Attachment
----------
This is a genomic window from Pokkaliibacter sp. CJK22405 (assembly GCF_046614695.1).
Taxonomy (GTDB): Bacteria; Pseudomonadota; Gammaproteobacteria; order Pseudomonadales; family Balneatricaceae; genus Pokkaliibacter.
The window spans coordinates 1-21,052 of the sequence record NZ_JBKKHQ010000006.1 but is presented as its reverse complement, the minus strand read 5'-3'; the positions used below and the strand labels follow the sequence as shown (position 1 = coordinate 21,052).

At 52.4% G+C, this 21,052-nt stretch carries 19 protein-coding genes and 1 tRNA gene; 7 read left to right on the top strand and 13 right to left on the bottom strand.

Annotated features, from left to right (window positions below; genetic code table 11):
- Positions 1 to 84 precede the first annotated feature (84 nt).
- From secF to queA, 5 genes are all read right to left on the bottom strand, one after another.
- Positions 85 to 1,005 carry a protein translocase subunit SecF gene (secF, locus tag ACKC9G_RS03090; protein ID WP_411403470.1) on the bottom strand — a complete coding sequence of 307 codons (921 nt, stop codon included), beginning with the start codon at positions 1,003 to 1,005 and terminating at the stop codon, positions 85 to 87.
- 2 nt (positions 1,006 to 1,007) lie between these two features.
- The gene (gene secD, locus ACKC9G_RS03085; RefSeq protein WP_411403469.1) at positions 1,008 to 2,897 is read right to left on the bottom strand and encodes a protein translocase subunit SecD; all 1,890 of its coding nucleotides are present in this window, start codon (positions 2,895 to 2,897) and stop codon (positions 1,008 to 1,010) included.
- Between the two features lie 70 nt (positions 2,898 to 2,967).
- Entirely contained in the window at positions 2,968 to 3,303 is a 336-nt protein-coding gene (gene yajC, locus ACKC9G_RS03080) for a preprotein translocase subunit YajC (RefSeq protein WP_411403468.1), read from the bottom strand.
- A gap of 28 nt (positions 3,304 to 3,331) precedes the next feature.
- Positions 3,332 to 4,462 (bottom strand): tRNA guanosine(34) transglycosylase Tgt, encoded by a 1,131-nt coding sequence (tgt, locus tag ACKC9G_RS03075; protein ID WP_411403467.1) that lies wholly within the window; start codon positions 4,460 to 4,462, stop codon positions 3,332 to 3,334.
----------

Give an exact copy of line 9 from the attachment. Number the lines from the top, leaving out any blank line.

- 2 nt (positions 1,006 to 1,007) lie between these two features.